Microhousing Regulations Move Forward

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MicrohousingOn Tuesday the Council’s land use committee passed a new set of regulations for microhousing, providing an avenue for small living units to be designed and built in a safe, healthy, predictable and affordable way.

In crafting these regulations, the committee ensured a safe and healthy space for the residents, maintained affordability, and delivered predictability to neighborhoods about where microhousing can be constructed and what type of input neighbors can have through a design review process.

Microhousing units, sometimes known by the trade name of aPodments, have proliferated around the city in two forms: the pod form of 8 individually-rented sleeping rooms around a common kitchen, and in “congregate residences,” a land use definition originally intended for institutional uses like college dorms or assisted living facilities. More recently, developers have been building these congregate residences for individual private renters.

Earlier this year, the Council received legislation from the Department of Planning and Development that built a new land use definition around the existing loophole of the 8-pod unit. The proposal seemed to please no one – the development community or the neighborhoods.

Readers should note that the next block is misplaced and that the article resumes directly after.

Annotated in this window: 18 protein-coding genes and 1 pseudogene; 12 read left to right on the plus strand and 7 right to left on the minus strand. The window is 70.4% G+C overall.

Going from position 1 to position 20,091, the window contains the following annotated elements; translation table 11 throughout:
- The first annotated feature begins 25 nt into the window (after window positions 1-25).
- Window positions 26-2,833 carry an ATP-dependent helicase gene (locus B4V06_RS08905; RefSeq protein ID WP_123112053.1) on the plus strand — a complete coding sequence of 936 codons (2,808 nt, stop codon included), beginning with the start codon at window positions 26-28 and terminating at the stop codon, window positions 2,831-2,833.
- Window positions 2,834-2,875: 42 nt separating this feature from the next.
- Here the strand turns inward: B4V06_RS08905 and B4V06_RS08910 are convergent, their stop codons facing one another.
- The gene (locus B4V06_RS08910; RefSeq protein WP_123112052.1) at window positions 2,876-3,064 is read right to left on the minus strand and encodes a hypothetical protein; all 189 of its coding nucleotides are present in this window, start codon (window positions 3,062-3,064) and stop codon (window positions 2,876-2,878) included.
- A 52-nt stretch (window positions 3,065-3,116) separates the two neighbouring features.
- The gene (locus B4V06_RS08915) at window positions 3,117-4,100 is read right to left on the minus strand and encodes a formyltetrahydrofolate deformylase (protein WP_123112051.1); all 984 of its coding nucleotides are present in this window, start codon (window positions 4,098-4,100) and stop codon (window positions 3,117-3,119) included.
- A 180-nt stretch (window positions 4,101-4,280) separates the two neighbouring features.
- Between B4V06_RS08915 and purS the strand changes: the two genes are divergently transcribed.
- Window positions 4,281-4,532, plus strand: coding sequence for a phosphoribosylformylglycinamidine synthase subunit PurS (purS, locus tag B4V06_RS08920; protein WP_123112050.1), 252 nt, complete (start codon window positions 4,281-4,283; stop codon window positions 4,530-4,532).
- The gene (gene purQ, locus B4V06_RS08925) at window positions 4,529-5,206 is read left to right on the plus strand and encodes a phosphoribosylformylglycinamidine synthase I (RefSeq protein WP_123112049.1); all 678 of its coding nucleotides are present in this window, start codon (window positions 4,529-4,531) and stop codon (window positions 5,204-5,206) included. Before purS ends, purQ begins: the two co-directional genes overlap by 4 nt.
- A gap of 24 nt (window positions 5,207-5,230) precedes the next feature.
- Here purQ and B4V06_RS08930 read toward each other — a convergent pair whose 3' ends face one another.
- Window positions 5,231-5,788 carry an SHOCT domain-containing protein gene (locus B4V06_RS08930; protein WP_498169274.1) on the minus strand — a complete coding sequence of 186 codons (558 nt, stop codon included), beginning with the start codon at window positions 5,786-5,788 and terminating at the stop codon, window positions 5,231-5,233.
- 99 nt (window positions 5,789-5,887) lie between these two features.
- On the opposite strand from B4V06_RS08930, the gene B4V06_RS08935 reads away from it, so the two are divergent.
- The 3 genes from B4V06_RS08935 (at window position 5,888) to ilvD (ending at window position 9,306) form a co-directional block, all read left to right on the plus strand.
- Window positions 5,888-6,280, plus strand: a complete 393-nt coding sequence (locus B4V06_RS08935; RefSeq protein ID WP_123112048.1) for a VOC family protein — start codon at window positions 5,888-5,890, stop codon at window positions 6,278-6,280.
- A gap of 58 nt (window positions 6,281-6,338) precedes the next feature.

Councilmember Mike O’Brien then led a thoughtful stakeholder process and introduced a new bill that regulates these units for what they are: small efficiency studio apartments. His legislation also restricts non-institutional congregate housing to denser zones (not lowrise zones) in our designated urban centers and urban villages.

This bill is much stronger. It takes a proactive approach to regulations rather than one that reacts to how some developers have used existing loopholes in the land use code.

The committee discussed several amendments on Tuesday. The first discussion revolved around minimum unit sizes. The current average for these units is about 150 square feet. I voted with the majority of the committee for a minimum of 220 square feet per unit, a number reflected in the International Building Code and still the smallest minimum in the country for small efficiency units. Seattle remains at the cutting edge of finding market-based solutions to the housing affordability crisis faced by many major cities.

Some have expressed concern that mandating in the 220 square foot minimum size will decrease the prevalence of these more affordable units. Arguments that the actions we’ve taken will make microhousing too expensive to develop or less affordable don’t stand up to scrutiny. These units will still rent for much more per square foot than average studio apartments, making them attractive to developers. And the rents will remain at what the market will bear; any marginal increases in development costs will cut into the developer’s profit margin, not be passed on directly to renters. Councilmember Nick Licata argued this line persuasively in committee (in a five-minute explanation).

Another amendment the committee adopted requires two sinks in each of these units – one for the bathroom and one for the kitchen. Seattle – King County Public Health recommended this approach and the committee adopted it.

The legislation will come before the Full Council on Monday, October 6.